2) There’s been so much about this process that has been hard, and I’ve so often felt isolated and alone. It’s a large part of the reason I started this blog. I didn’t know anyone IRL that was struggling to get or stay pregnant. I was desperate to talk to someone (other than Tammy and my mom) about it. Since getting and staying pregnant, I’ve longed for a return to some kind of normalcy. The scars that I have from this process (both physical and emotional) continue to haunt me. I wanted (for once!) to not feel weird. I wanted to be a normal person announcing a normal pregnancy. I wanted to bask in the happiness of my friends, even my ‘less close’ friends. I wanted the community affirmation, that this was a GOOD thing, and it was OK to be HAPPY.

But then on to the ‘ouch’ part of Kate’s comment:

“With a potential move coming up, you may want to I don’t know, try to form more meaningful relationships, than just ‘liking’ something here or there.”

Like I said, ouch. That comment hit a little close to home. It’s something I struggle with, maintaining friendships. I’m an introvert, but I also struggle with anxiety, often manifesting in social anxiety. I also struggle with depression. The infertility process has made both my anxiety and depression much harder to deal with.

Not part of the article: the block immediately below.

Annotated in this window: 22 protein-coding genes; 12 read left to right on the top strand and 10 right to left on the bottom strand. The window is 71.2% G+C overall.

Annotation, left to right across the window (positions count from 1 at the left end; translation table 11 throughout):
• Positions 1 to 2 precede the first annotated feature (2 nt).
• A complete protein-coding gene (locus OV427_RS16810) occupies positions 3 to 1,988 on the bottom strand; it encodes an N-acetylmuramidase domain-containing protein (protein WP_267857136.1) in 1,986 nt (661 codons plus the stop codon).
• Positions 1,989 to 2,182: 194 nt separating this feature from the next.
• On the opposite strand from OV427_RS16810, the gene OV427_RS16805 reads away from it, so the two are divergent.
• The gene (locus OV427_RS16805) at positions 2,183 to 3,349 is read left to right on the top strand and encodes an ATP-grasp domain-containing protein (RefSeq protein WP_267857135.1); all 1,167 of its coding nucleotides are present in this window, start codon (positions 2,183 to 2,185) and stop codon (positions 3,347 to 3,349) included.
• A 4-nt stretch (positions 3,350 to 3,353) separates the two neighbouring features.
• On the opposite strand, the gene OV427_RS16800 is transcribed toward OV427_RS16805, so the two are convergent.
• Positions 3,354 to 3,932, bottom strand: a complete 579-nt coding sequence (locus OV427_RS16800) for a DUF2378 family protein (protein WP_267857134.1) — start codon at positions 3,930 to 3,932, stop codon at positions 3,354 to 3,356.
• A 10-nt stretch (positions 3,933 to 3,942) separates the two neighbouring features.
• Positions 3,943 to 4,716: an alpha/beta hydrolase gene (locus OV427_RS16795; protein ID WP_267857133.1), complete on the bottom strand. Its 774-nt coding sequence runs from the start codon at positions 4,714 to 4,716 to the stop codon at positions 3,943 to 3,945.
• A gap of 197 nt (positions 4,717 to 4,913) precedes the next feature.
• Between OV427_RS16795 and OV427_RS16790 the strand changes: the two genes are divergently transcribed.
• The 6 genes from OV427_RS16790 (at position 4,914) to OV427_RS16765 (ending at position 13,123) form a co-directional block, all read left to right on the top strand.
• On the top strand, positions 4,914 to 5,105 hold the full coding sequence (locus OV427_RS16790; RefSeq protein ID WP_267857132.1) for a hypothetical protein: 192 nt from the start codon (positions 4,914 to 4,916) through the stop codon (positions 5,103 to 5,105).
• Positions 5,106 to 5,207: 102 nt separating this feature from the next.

I have people who I enjoy spending time with; friends from college, friends from work. But it’s HARD for me to maintain those relationships. I work at it, and I try, and sometimes I do better and sometimes I do worse. Since getting pregnant, I’ve been working hard on getting out of the house more, half for my sake and half for Tammy’s. She’s much more social than I am, and she’s often home with me more than she would like. We’re working on trying to find a balance.

But that comment also stung because she hit on the context of a potential move. It’s one of the things that scares me about a move; having to meet new people. I wouldn’t have the natural environment of work to socialize, and I would have to force myself to push out of my comfort zone and talk to people I don’t know (gasp!).

I have met with a psychologist off and on for years (since college). Sometimes I see her very frequently and sometimes a year or more goes by between sessions. But I’m aware that this is an issue for me to work on, and I’m aware it’s not something I will ever be “cured” of. It’s something I’ll have to fight against for the rest of my life. I know that.